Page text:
What a crazy spring we’ve had! It doesn’t seem like summer yet. We are still feeding hay. Lynn put a new starter on the feed truck and got it working again. The grass is slow growing in the cool weather, but is finally coming nice and thick—from all the rain. Michael and Carolyn turned cows out on the range a few days later than usual but the range grass should be good this year. They borrowed our four bulls—three to turn out on the range and one to use as a heifer bull—since their bulls are worn out from the first six weeks of breeding and they need some spare bulls to finish up the breeding season. We won’t need a bull until later this month.
Michael, Carolyn and young Heather went to the state track meet in Boise to watch Nick run. It was a cold, rainy day and everyone got soaking wet. We’ve had more than a week of heavy rain. On Saturday (May 22) it started to snow and snowed all night—making roads treacherous as the kids drove home from Boise; they didn’t get home till midnight. At 2 a. m I was wakened by a loud crash. A huge branch broke out of our elm tree and hit the house roof. Power lines broke at 4:30 a. m. By morning we had more than 10 inches of new snow, and no electricity for about 12 hours. A tree was down across the road below our ranch, so we didn’t go to church. We spent the morning taking broken branches off fences above our house.
On Wednesday Michael hauled 15 more pairs to our upper place to pasture for summer, but it’s not summer yet. It’s muddier now than in early spring; we’re having trouble driving into the field above our house to feed our cows. Today will be our last day of feeding; tomorrow we’ll move them to pasture above the corrals. The horses are standing in ankle-deep mud in their pens. Young Heather’s mare Classy had her foal a couple nights ago, and Michael carried it into the barn to get out of the wet weather.
Weather cleared up for a couple days in early June and Nick helped us brand and vaccinate our calves. That afternoon he helped Lynn fix the headgate for one of our ditches. It started raining again the next day.
Michael and Nick brought several trailer loads of yearling heifers (and one of our young bulls) to put on pasture below our house. We decided to pasture a couple more of our fields this year since we won’t need much hay after selling more cows to Michael and Carolyn. They need more pasture, so this will work nicely.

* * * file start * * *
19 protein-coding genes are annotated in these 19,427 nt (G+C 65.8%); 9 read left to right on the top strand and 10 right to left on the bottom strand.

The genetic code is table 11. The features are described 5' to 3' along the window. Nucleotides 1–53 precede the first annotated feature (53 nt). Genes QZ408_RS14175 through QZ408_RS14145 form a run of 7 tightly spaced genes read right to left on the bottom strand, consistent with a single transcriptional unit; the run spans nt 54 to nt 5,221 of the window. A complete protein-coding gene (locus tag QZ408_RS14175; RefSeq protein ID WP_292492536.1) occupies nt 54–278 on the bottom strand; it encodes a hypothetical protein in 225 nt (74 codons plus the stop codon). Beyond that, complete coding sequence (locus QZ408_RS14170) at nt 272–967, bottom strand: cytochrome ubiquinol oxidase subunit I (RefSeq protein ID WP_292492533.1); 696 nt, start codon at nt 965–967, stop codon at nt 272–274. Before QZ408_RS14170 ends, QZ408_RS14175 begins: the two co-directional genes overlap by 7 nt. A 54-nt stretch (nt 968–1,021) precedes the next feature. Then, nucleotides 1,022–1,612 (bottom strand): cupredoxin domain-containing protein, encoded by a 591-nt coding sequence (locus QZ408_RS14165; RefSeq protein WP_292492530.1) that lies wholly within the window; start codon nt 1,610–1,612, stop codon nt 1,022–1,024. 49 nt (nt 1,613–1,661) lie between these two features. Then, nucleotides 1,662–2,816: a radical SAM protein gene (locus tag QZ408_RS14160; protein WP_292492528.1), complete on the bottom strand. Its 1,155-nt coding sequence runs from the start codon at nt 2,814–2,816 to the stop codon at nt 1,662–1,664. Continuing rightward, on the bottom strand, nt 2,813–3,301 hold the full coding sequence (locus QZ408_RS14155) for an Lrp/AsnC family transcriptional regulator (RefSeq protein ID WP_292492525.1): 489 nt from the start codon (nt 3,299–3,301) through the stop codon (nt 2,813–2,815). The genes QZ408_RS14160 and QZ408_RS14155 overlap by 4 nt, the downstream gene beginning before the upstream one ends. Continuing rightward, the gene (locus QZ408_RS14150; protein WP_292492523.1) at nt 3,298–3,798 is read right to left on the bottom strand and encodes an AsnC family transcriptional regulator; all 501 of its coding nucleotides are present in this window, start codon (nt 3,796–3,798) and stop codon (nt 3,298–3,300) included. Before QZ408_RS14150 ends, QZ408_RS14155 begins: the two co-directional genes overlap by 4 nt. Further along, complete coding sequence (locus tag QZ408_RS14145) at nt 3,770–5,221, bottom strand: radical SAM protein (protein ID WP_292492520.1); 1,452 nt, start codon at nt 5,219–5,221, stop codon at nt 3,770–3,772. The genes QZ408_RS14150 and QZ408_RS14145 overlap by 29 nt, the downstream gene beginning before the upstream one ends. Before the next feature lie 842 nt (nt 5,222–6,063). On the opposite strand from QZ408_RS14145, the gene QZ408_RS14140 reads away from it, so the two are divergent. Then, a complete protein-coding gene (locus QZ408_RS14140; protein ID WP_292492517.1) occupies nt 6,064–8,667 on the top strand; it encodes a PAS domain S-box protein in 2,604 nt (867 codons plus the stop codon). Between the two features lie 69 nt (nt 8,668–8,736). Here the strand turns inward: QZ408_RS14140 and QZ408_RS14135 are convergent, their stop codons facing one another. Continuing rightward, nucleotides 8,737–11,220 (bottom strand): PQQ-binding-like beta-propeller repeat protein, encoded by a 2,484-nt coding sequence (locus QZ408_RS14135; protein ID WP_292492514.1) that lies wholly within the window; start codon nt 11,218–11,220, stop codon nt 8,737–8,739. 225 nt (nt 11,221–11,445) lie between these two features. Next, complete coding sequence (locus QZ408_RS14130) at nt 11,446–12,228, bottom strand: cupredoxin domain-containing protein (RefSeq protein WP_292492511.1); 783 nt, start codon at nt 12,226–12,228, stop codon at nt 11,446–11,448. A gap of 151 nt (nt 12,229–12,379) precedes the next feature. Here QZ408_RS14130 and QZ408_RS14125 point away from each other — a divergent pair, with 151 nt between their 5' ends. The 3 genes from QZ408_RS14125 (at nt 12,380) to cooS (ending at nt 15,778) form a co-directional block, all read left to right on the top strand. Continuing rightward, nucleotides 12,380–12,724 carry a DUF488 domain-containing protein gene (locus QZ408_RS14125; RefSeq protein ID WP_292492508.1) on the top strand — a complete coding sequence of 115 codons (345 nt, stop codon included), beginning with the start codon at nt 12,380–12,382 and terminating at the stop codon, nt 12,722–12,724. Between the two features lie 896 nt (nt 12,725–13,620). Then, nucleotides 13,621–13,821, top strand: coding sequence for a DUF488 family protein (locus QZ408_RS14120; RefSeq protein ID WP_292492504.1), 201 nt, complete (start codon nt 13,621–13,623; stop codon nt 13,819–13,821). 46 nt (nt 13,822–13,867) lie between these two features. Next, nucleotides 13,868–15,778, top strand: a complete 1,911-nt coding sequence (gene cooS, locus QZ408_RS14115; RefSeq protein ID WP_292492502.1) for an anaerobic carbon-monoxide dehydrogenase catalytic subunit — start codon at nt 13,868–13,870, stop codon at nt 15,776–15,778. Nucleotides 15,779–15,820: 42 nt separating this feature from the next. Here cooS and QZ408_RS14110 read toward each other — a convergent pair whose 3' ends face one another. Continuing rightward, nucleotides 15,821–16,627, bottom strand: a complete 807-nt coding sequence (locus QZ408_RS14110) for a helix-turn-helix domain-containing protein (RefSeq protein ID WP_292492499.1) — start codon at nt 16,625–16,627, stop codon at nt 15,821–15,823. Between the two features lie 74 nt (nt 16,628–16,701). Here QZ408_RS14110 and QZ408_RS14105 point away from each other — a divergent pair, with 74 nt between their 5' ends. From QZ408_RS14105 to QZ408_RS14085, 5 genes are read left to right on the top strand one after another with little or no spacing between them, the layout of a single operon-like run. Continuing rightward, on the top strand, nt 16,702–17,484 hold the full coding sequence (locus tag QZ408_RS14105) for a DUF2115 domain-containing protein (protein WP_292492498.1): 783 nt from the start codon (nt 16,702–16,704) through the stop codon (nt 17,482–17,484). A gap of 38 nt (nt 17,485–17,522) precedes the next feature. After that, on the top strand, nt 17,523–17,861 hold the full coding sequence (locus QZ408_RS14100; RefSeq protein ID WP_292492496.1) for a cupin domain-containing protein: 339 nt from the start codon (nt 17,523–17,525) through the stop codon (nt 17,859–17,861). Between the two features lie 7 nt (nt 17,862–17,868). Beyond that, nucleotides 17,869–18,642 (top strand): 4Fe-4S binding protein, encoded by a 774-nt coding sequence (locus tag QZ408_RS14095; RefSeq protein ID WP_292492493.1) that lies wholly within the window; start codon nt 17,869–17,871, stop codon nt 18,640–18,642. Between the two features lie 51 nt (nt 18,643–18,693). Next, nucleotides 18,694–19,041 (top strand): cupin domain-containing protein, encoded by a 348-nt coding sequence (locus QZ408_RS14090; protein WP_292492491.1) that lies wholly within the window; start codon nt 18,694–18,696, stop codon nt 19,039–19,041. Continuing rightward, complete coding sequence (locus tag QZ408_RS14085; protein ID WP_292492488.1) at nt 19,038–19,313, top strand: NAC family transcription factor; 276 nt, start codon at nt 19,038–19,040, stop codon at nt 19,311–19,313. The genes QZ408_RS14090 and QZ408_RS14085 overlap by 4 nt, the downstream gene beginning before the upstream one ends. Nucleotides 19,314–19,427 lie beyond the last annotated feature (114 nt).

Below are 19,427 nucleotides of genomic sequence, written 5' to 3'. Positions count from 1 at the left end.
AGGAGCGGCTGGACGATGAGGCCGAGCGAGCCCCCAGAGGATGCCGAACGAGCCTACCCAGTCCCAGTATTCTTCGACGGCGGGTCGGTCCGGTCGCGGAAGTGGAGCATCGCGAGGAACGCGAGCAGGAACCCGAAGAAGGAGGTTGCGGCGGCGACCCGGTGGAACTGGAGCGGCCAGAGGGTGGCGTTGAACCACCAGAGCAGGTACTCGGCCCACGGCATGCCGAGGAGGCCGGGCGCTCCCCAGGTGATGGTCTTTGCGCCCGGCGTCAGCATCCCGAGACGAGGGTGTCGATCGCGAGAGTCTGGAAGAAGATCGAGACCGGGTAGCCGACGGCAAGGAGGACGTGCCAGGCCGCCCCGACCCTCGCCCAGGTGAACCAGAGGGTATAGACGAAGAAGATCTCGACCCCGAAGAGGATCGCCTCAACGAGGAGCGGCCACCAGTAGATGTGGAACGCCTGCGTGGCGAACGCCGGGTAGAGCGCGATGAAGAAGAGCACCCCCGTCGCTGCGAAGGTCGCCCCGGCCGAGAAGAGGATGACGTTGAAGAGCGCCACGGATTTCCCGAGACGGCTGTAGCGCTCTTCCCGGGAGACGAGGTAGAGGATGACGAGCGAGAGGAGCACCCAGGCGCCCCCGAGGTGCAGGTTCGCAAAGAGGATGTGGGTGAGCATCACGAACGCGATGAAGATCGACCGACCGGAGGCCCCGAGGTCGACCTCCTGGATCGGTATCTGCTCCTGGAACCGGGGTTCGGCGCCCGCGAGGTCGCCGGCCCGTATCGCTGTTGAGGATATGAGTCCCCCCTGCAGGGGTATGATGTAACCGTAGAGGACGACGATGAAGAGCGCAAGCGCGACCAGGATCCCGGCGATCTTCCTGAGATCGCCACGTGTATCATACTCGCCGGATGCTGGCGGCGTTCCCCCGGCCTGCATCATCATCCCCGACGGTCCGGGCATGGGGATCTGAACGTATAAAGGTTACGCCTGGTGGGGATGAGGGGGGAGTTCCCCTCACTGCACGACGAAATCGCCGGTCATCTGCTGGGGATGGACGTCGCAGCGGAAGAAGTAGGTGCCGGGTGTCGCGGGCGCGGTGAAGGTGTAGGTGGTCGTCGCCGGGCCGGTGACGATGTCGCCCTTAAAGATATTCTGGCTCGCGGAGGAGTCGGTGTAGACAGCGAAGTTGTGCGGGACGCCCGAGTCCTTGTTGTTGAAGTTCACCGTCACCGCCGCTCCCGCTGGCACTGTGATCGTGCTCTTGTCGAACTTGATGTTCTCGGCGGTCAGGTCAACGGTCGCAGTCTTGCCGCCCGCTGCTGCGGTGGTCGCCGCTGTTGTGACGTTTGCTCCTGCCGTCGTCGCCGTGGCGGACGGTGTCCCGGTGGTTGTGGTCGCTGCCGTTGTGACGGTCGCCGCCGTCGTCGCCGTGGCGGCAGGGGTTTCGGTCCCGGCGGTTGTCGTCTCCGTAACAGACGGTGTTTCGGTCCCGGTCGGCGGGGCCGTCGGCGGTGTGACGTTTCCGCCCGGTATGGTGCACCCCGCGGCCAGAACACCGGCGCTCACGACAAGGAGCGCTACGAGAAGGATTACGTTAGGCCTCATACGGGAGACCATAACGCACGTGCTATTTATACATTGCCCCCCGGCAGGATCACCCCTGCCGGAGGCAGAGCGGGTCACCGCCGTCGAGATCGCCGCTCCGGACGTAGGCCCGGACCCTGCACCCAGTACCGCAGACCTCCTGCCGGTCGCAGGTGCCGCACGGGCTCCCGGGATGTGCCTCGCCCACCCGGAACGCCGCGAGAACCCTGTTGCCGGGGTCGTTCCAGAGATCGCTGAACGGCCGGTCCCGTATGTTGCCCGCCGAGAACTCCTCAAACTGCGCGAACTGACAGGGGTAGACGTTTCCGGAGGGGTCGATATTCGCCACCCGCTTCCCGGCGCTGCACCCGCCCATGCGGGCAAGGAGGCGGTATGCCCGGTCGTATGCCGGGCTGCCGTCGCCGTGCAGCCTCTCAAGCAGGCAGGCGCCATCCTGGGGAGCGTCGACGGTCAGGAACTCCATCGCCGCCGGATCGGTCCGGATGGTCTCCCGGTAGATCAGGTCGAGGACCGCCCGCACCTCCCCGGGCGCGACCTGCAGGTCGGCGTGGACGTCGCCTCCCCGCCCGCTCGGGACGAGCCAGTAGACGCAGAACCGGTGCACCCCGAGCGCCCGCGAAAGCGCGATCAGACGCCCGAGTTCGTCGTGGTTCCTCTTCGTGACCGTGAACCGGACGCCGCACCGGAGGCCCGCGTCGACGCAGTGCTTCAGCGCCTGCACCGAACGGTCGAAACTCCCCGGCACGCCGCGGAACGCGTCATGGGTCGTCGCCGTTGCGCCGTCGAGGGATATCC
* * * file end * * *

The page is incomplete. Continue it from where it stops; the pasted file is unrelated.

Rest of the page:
The grass is growing swiftly now, and I’ve been letting Breezy and Snickers graze around my hay shed and horse pens to mow it down before we stack hay there later. We vaccinated the horses a couple weeks ago—later than usual, because mosquitoes weren’t out yet.
I had our neighbour Jeff Minor come shoe Rubbie for me (I hate to stop shoeing my horses, but it’s hard on my back now) and trim Veggie’s feet. Veggie is getting “scratches” (infection around the heel and pastern areas) from standing in deep mud for several weeks. His left hind pastern was swollen and sore so we’ve been washing it and treating it (with a mixture of DMSO and nitrofurozone ointment) once a day to combat infection and relieve the swelling. The swelling is gone now and he’s no longer lame, but I’ll keep treating it until his pen isn’t muddy.
Last weekend it didn’t rain, so on Saturday we drove over to the Maurer place and took photos of young Heather and her filly. She works with that sassy foal every day and independent little “Tornado” is starting to lead and respond to the halter.
That next Sunday afternoon I rode with Heather, Michael and Carolyn to help them gather and move the rest of their cattle to the middle range pasture. We discovered one of their calves caught in a water tank; he was probably pushed in when cattle crowded around it, and couldn’t get out. It looked like he’d been there more than a day. Michael got into the tank and lifted the calf up over the poles to get it out.
More rain this past week—and snow on the upper place. On Friday Nick helped Lynn saw a tree off the fence in our lower field and patch the fence, and then we moved the 30 heifers to that field. The last few days it’s been so cold we’ve had a fire in our wood stove to keep warm!